The officials at Bangladesh embassies abroad are not pro-migrant workers. On the contrary, the embassies of India, Pakistan, Nepal and Sri Lanka are quite active and prompt in helping migrants workers. The governments of these countries facilitate the private recruiting agents to make business. If our government allows us to work freely, we can send 1 million people annually. The government should identify the disease and take steps accordingly to solve the problems. The government should recall how the recruiting agents sent workers in the past and the private sector can do that now.

What is the role of economic diplomacy in sending manpower with jobs to different countries? Has the private sector any role to play to support the government?

The economic diplomacy has a significant role in overseas employment. In this regard, Bangladesh embassies have to play a very important role. Embassy officials have to negotiate with labour ministries and employers of recipient countries to make fresh recruitments or to increase recruitments from Bangladesh. The embassies have to be proactive so that we can send more workers. If the government seeks support from BAIRA, we are ready to provide our support.

Have you, recruiting agents identified any new market (destinations) and areas (job sectors) where Bangladeshi jobseekers have the brightest prospects?

We have identified Thailand as a new destination for Bangladeshi overseas jobseekers. We hope the market would be opened soon. Besides, there are opportunities in developed countries where population growth is zero or minus. Those countries such as Finland, Sweden and Switzerland need care givers for old people. BAIRA and the government are working jointly to send caregivers to those countries.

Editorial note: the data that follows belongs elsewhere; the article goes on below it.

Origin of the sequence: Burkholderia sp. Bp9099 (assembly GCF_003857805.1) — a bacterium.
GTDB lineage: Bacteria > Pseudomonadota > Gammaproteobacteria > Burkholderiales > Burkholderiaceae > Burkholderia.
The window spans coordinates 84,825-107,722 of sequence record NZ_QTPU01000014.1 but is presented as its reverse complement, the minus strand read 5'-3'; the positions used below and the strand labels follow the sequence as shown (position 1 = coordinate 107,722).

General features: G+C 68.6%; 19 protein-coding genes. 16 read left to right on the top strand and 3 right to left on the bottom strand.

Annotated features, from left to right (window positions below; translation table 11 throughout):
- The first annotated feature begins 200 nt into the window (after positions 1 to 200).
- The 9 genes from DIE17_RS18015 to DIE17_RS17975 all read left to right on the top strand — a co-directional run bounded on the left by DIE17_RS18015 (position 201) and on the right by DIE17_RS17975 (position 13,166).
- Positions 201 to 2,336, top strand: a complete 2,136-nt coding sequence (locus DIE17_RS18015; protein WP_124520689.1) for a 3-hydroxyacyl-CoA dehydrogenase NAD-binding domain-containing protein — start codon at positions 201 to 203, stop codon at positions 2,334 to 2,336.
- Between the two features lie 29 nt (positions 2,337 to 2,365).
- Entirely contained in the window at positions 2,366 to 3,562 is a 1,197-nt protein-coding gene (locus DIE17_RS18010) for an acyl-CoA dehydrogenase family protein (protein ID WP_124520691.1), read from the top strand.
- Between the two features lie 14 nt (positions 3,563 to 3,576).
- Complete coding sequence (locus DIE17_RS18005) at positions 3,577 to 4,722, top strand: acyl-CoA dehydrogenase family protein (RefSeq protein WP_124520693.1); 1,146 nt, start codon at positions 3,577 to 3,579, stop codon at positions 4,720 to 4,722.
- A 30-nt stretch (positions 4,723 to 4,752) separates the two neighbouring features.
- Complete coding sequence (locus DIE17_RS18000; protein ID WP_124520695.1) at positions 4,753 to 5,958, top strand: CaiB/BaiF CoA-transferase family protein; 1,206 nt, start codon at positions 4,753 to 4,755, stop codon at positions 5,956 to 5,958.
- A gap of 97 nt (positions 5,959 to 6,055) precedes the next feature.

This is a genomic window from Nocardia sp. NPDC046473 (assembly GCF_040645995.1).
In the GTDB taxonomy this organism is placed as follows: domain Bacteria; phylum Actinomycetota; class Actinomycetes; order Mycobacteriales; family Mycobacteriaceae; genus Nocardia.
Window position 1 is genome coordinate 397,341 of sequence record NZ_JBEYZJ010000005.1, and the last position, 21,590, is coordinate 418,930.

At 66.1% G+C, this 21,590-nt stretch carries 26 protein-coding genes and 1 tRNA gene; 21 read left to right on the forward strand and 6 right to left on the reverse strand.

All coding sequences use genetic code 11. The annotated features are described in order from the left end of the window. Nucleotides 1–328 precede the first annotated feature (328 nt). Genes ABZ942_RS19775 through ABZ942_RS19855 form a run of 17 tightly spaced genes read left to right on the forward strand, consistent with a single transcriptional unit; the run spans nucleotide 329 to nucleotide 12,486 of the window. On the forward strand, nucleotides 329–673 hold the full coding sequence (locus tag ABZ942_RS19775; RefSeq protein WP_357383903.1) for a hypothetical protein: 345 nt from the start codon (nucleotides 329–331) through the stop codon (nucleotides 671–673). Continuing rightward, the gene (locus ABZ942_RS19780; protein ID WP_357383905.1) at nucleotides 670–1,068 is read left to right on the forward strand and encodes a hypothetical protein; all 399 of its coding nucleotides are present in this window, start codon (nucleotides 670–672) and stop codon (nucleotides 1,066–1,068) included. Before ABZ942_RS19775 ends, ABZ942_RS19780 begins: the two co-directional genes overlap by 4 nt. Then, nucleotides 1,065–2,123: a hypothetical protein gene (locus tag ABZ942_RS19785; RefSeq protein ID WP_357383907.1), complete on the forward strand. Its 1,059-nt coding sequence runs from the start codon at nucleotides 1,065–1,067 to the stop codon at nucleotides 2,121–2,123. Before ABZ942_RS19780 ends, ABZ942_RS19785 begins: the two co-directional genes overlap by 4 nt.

In view of global tensions and increasing demand of labour at home, how is the business prospect of BAIRA memebers? Have you prepared yourself to make new kind of business?

Yes, it is true that the situation of overseas employment is bad. As a result, many private recruiting agents have diversified their business. Many of them have left overseas employment business. BAIRA as an association does not think about other businesses. An individual recruiter can explore business opportunities elsewhere.

Do you think the overseas recruiting agents need to invest in making workers ready for global market and utilize their hard-earned money by providing a series of supports, such as skills, healthcare, language proficiency, insurance, housing scheme and some welfare measures?

The association does not work directly for the welfare of the workers. BAIRA members deposit Tk 2,500 to the government against sending a worker abroad. The expatriates’ welfare and overseas employment ministry has a Wage Earners’ Welfare Fund. From this fund, various welfare activities including bringing dead bodies of migrants from abroad and giving financial support to the victims’ families were accomplished.

When will Bangladesh be able to capture more white-collar jobs, in place of only blue-collar jobs? How can education play an important role in this regard?

It is not right that we are not sending skilled manpower abroad. We have been able to send 60 percent skilled manpower to the UAE, 70 percent to Oman and 60 percent to Qatar. Still, we need to work for creating skilled manpower. Because a skilled worker receives higher wages than a semi-skilled or unskilled worker does. The government has planned to introduce technical education in class VI. In India, the government has established technical training centres at upazila level. Our government should follow such steps.